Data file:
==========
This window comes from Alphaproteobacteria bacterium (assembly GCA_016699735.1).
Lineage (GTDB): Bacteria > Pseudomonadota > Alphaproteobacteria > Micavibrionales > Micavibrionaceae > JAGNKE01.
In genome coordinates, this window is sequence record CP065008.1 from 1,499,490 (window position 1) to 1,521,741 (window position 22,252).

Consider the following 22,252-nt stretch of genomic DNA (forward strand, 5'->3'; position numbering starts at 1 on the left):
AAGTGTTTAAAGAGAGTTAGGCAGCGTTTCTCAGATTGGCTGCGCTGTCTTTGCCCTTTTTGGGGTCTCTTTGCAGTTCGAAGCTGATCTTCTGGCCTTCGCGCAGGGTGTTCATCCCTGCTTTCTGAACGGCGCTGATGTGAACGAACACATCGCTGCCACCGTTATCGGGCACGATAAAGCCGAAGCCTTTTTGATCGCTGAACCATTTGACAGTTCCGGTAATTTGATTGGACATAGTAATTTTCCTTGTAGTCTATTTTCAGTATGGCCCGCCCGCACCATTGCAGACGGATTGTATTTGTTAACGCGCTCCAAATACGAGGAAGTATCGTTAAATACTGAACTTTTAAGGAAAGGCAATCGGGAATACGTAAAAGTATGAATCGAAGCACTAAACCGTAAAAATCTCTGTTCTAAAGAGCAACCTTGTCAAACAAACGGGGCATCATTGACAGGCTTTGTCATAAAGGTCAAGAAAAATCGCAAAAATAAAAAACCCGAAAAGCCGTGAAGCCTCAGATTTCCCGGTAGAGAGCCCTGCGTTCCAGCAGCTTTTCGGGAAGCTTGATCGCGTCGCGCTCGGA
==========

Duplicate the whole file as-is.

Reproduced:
This window comes from Alphaproteobacteria bacterium (assembly GCA_016699735.1).
Lineage (GTDB): Bacteria > Pseudomonadota > Alphaproteobacteria > Micavibrionales > Micavibrionaceae > JAGNKE01.
In genome coordinates, this window is sequence record CP065008.1 from 1,499,490 (window position 1) to 1,521,741 (window position 22,252).

Consider the following 22,252-nt stretch of genomic DNA (forward strand, 5'->3'; position numbering starts at 1 on the left):
AAGTGTTTAAAGAGAGTTAGGCAGCGTTTCTCAGATTGGCTGCGCTGTCTTTGCCCTTTTTGGGGTCTCTTTGCAGTTCGAAGCTGATCTTCTGGCCTTCGCGCAGGGTGTTCATCCCTGCTTTCTGAACGGCGCTGATGTGAACGAACACATCGCTGCCACCGTTATCGGGCACGATAAAGCCGAAGCCTTTTTGATCGCTGAACCATTTGACAGTTCCGGTAATTTGATTGGACATAGTAATTTTCCTTGTAGTCTATTTTCAGTATGGCCCGCCCGCACCATTGCAGACGGATTGTATTTGTTAACGCGCTCCAAATACGAGGAAGTATCGTTAAATACTGAACTTTTAAGGAAAGGCAATCGGGAATACGTAAAAGTATGAATCGAAGCACTAAACCGTAAAAATCTCTGTTCTAAAGAGCAACCTTGTCAAACAAACGGGGCATCATTGACAGGCTTTGTCATAAAGGTCAAGAAAAATCGCAAAAATAAAAAACCCGAAAAGCCGTGAAGCCTCAGATTTCCCGGTAGAGAGCCCTGCGTTCCAGCAGCTTTTCGGGAAGCTTGATCGCGTCGCGCTCGGA